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A logrank test-based method for sizing clinical trials with two co-primary time-to-event endpoints.
Biostatistics
PUBLISHED: 01-10-2013
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We discuss sample size determination for clinical trials evaluating the joint effects of an intervention on two potentially correlated co-primary time-to-event endpoints. For illustration, we consider the most common case, a comparison of two randomized groups, and use typical copula families to model the bivariate endpoints. A correlation structure of the bivariate logrank statistic is specified to account for the correlation among the endpoints, although the between-group comparison is performed using the univariate logrank statistic. We propose methods to calculate the required sample size to compare the two groups and evaluate the performance of the methods and the behavior of required sample sizes via simulation.
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Strengthening Partnerships along the Informatics Innovation Stages and Spaces: Research and Practice Collaboration in Utah.
Online J Public Health Inform
PUBLISHED: 12-22-2011
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Collaborate, translate, and impact are key concepts describing the roles and purposes of the research Centers of Excellence (COE) in Public Health Informatics (PHI). Rocky Mountain COE integrated these concepts into a framework of PHI Innovation Space and Stage to guide their collaboration between the University of Utah, Intermountain Healthcare, and Utah Department of Health. Seven research projects are introduced that illustrate the framework and demonstrate how to effectively manage multiple innovations among multiple organizations over a five-year period. A COE is more than an aggregation of distinct research projects over a short time period. The people, partnership, shared vision, and mutual understanding and appreciation developed over a long period of time form the core and foundation for ongoing collaborative innovations and its successes.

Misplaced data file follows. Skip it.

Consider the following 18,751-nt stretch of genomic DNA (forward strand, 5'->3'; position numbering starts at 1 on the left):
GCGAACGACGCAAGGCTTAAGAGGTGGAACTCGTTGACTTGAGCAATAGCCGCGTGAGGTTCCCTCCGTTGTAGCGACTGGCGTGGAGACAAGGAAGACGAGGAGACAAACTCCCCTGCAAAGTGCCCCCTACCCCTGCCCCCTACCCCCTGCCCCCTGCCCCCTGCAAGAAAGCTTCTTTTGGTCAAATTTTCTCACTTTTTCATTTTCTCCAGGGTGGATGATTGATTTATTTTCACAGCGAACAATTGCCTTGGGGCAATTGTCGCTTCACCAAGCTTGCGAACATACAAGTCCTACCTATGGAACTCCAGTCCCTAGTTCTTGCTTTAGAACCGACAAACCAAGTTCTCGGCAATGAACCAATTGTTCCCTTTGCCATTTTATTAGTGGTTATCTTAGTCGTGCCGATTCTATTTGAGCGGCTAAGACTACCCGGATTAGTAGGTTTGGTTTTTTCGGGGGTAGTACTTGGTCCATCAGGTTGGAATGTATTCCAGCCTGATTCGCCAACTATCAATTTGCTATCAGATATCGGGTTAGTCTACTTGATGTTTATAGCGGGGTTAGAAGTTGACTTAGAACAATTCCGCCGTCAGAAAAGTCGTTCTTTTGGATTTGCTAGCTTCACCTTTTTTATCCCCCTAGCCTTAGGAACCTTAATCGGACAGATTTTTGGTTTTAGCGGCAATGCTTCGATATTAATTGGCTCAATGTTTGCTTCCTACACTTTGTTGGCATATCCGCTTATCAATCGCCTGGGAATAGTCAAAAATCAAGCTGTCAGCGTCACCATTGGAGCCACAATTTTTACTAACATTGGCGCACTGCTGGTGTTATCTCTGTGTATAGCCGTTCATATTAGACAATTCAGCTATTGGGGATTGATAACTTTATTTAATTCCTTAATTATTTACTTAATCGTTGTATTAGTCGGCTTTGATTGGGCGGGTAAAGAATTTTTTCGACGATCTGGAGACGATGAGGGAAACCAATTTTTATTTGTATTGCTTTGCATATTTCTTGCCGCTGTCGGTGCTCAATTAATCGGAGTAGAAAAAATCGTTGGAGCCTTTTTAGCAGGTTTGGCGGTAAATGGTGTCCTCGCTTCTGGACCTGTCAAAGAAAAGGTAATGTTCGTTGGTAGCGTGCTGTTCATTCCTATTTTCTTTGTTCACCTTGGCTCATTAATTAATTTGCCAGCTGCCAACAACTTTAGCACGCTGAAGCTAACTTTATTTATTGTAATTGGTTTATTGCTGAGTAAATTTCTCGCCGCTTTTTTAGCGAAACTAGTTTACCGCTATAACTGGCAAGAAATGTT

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Evaluation of HL7 v2.5.1 electronic case reports transmitted from a healthcare enterprise to public health.
AMIA Annu Symp Proc
PUBLISHED: 10-22-2011
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Public health surveillance is necessary to prevent and control communicable and non-communicable diseases. An electronic reporting system using HL7 v2.5.1 was implemented between Intermountain Healthcare and the Utah Department of Health. We conducted prospective and retrospective studies to evaluate the timeliness, completeness of content information, and completeness of the electronic reporting process, and compared these metrics against other reporting entities. The electronic reporting system was more timely than other clinical reporting facilities and included more complete information in initial case reports. During a four month period, the electronic reporting system captured 8% of the cases not reported by the paper-based reporting system but missed 5% of the cases reported by the paper-based reporting system. We believe it would be more efficient for Infection Preventionists at hospitals to use their resources to detect cases not captured by the electronic reporting system instead of manually re-reporting cases already transmitted to public health electronically.
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Comparison of computerized surveillance and manual chart review for adverse events.
J Am Med Inform Assoc
PUBLISHED: 06-16-2011
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To understand how the source of information affects different adverse event (AE) surveillance methods.
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Derivation and validation of a simple model to identify venous thromboembolism risk in medical patients.
Am. J. Med.
PUBLISHED: 05-17-2011
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Fewer than half of eligible hospitalized medical patients receive appropriate venous thromboembolism (VTE) prophylaxis. One reason for this low rate is the complexity of existing risk assessment models. A simple set of easily identifiable risk factors that are highly predictive of VTE among hospitalized medical patients may enhance appropriate thromboprophylaxis.